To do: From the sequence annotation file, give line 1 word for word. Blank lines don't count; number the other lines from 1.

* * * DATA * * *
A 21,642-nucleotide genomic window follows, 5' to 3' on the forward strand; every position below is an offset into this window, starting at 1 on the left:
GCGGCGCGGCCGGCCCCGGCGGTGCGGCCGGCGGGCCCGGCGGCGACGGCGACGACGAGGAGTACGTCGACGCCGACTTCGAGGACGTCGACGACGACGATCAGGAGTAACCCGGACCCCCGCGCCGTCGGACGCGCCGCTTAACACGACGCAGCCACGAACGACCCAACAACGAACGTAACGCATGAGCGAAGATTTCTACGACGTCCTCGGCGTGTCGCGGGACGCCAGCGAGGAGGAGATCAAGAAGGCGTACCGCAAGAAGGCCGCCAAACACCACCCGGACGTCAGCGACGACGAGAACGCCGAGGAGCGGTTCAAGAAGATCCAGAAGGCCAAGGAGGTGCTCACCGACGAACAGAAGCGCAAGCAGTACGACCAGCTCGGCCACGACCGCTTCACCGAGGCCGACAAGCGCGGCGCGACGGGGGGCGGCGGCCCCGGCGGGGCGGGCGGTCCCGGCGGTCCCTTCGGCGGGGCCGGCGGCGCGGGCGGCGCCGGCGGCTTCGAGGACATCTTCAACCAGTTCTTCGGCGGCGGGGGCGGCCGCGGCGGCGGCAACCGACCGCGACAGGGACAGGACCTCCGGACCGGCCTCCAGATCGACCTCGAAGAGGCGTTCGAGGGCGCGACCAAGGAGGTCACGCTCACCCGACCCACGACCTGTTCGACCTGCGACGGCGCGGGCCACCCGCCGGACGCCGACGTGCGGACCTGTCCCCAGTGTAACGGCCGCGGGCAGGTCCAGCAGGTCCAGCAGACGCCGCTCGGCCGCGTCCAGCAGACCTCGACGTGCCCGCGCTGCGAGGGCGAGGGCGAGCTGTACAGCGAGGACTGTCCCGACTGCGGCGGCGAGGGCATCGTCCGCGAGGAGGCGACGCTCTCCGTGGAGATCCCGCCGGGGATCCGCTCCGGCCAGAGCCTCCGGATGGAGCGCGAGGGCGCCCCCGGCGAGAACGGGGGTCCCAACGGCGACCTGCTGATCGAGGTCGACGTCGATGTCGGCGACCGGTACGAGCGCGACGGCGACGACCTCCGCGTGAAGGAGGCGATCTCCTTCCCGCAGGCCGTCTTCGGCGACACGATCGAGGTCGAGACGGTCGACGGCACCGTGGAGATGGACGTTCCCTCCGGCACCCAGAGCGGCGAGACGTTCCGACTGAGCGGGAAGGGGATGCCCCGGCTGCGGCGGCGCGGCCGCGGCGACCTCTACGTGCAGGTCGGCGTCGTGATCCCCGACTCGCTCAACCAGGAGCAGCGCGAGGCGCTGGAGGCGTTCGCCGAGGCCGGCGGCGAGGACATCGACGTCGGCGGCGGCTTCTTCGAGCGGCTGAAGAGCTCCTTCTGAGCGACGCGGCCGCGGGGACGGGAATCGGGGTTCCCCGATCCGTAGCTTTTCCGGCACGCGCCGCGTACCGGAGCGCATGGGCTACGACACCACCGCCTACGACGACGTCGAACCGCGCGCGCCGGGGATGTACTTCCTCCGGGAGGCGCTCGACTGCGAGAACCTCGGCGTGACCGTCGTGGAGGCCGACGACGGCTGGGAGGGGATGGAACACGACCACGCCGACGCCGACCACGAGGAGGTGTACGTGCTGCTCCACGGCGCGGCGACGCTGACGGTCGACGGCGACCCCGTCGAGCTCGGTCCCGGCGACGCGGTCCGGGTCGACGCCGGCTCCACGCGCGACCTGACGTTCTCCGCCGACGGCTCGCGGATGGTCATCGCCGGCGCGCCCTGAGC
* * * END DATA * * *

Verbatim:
A 21,642-nucleotide genomic window follows, 5' to 3' on the forward strand; every position below is an offset into this window, starting at 1 on the left: